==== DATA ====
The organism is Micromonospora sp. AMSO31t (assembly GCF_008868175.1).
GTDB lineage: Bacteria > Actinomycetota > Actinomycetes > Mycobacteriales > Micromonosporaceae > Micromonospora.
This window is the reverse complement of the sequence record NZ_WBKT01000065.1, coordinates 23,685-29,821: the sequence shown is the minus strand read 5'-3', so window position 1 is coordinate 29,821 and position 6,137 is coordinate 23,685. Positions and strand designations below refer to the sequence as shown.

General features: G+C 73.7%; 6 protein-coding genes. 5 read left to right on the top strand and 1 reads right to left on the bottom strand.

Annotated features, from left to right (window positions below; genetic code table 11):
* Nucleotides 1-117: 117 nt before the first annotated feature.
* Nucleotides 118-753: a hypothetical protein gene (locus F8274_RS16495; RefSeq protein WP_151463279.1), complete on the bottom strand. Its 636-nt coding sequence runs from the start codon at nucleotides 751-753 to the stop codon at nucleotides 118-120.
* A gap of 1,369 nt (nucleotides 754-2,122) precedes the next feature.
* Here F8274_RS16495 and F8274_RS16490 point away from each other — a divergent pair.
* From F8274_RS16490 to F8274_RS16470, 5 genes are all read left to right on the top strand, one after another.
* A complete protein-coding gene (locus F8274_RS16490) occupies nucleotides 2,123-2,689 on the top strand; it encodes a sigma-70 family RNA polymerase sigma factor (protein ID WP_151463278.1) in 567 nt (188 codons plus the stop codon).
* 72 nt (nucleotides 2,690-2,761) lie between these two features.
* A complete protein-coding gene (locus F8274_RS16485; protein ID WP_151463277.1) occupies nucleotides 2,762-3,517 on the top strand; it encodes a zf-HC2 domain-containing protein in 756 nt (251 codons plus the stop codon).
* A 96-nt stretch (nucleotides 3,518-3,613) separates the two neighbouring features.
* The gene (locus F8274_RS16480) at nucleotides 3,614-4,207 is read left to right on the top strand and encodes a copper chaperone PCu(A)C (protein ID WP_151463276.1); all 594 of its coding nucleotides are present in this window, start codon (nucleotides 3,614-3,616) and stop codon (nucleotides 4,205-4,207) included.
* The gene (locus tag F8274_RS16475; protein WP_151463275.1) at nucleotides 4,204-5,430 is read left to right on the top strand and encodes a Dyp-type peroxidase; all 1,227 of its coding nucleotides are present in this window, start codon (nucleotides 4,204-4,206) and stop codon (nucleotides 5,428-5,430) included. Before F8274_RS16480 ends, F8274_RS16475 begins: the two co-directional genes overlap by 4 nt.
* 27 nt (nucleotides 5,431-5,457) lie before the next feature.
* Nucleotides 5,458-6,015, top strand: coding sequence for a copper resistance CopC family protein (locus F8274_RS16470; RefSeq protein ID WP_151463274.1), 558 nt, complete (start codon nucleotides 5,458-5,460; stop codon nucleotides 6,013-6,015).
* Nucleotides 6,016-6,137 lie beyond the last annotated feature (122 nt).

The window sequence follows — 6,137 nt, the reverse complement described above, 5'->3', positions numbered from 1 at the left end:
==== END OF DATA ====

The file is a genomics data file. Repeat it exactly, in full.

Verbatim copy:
The organism is Micromonospora sp. AMSO31t (assembly GCF_008868175.1).
GTDB lineage: Bacteria > Actinomycetota > Actinomycetes > Mycobacteriales > Micromonosporaceae > Micromonospora.
This window is the reverse complement of the sequence record NZ_WBKT01000065.1, coordinates 23,685-29,821: the sequence shown is the minus strand read 5'-3', so window position 1 is coordinate 29,821 and position 6,137 is coordinate 23,685. Positions and strand designations below refer to the sequence as shown.

General features: G+C 73.7%; 6 protein-coding genes. 5 read left to right on the top strand and 1 reads right to left on the bottom strand.

Annotated features, from left to right (window positions below; genetic code table 11):
* Nucleotides 1-117: 117 nt before the first annotated feature.
* Nucleotides 118-753: a hypothetical protein gene (locus F8274_RS16495; RefSeq protein WP_151463279.1), complete on the bottom strand. Its 636-nt coding sequence runs from the start codon at nucleotides 751-753 to the stop codon at nucleotides 118-120.
* A gap of 1,369 nt (nucleotides 754-2,122) precedes the next feature.
* Here F8274_RS16495 and F8274_RS16490 point away from each other — a divergent pair.
* From F8274_RS16490 to F8274_RS16470, 5 genes are all read left to right on the top strand, one after another.
* A complete protein-coding gene (locus F8274_RS16490) occupies nucleotides 2,123-2,689 on the top strand; it encodes a sigma-70 family RNA polymerase sigma factor (protein ID WP_151463278.1) in 567 nt (188 codons plus the stop codon).
* 72 nt (nucleotides 2,690-2,761) lie between these two features.
* A complete protein-coding gene (locus F8274_RS16485; protein ID WP_151463277.1) occupies nucleotides 2,762-3,517 on the top strand; it encodes a zf-HC2 domain-containing protein in 756 nt (251 codons plus the stop codon).
* A 96-nt stretch (nucleotides 3,518-3,613) separates the two neighbouring features.
* The gene (locus F8274_RS16480) at nucleotides 3,614-4,207 is read left to right on the top strand and encodes a copper chaperone PCu(A)C (protein ID WP_151463276.1); all 594 of its coding nucleotides are present in this window, start codon (nucleotides 3,614-3,616) and stop codon (nucleotides 4,205-4,207) included.
* The gene (locus tag F8274_RS16475; protein WP_151463275.1) at nucleotides 4,204-5,430 is read left to right on the top strand and encodes a Dyp-type peroxidase; all 1,227 of its coding nucleotides are present in this window, start codon (nucleotides 4,204-4,206) and stop codon (nucleotides 5,428-5,430) included. Before F8274_RS16480 ends, F8274_RS16475 begins: the two co-directional genes overlap by 4 nt.
* 27 nt (nucleotides 5,431-5,457) lie before the next feature.
* Nucleotides 5,458-6,015, top strand: coding sequence for a copper resistance CopC family protein (locus F8274_RS16470; RefSeq protein ID WP_151463274.1), 558 nt, complete (start codon nucleotides 5,458-5,460; stop codon nucleotides 6,013-6,015).
* Nucleotides 6,016-6,137 lie beyond the last annotated feature (122 nt).

The window sequence follows — 6,137 nt, the reverse complement described above, 5'->3', positions numbered from 1 at the left end: